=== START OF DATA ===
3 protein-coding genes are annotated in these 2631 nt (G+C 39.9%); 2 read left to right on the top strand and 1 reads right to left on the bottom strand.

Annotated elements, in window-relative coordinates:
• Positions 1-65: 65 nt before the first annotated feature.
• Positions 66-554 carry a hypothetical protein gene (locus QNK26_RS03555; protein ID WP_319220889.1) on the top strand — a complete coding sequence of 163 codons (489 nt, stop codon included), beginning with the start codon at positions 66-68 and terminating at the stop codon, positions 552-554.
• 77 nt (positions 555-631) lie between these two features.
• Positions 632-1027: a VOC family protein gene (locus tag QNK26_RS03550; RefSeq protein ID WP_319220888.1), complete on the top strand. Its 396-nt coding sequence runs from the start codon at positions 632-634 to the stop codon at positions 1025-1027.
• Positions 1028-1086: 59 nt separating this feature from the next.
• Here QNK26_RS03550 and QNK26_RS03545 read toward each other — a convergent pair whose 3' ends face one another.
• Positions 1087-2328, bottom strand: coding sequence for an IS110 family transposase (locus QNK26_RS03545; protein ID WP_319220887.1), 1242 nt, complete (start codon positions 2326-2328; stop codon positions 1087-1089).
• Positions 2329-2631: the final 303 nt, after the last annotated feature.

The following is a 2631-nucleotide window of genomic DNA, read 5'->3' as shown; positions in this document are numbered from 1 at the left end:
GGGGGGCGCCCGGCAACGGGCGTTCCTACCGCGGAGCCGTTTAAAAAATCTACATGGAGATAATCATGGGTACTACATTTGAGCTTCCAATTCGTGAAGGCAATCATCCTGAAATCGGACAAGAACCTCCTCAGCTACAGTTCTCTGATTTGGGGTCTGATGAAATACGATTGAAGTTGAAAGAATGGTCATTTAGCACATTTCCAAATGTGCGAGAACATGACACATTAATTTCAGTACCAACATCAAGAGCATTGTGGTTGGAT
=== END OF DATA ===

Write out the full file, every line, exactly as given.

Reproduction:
3 protein-coding genes are annotated in these 2631 nt (G+C 39.9%); 2 read left to right on the top strand and 1 reads right to left on the bottom strand.

Annotated elements, in window-relative coordinates:
• Positions 1-65: 65 nt before the first annotated feature.
• Positions 66-554 carry a hypothetical protein gene (locus QNK26_RS03555; protein ID WP_319220889.1) on the top strand — a complete coding sequence of 163 codons (489 nt, stop codon included), beginning with the start codon at positions 66-68 and terminating at the stop codon, positions 552-554.
• 77 nt (positions 555-631) lie between these two features.
• Positions 632-1027: a VOC family protein gene (locus tag QNK26_RS03550; RefSeq protein ID WP_319220888.1), complete on the top strand. Its 396-nt coding sequence runs from the start codon at positions 632-634 to the stop codon at positions 1025-1027.
• Positions 1028-1086: 59 nt separating this feature from the next.
• Here QNK26_RS03550 and QNK26_RS03545 read toward each other — a convergent pair whose 3' ends face one another.
• Positions 1087-2328, bottom strand: coding sequence for an IS110 family transposase (locus QNK26_RS03545; protein ID WP_319220887.1), 1242 nt, complete (start codon positions 2326-2328; stop codon positions 1087-1089).
• Positions 2329-2631: the final 303 nt, after the last annotated feature.

The following is a 2631-nucleotide window of genomic DNA, read 5'->3' as shown; positions in this document are numbered from 1 at the left end:
GGGGGGCGCCCGGCAACGGGCGTTCCTACCGCGGAGCCGTTTAAAAAATCTACATGGAGATAATCATGGGTACTACATTTGAGCTTCCAATTCGTGAAGGCAATCATCCTGAAATCGGACAAGAACCTCCTCAGCTACAGTTCTCTGATTTGGGGTCTGATGAAATACGATTGAAGTTGAAAGAATGGTCATTTAGCACATTTCCAAATGTGCGAGAACATGACACATTAATTTCAGTACCAACATCAAGAGCATTGTGGTTGGAT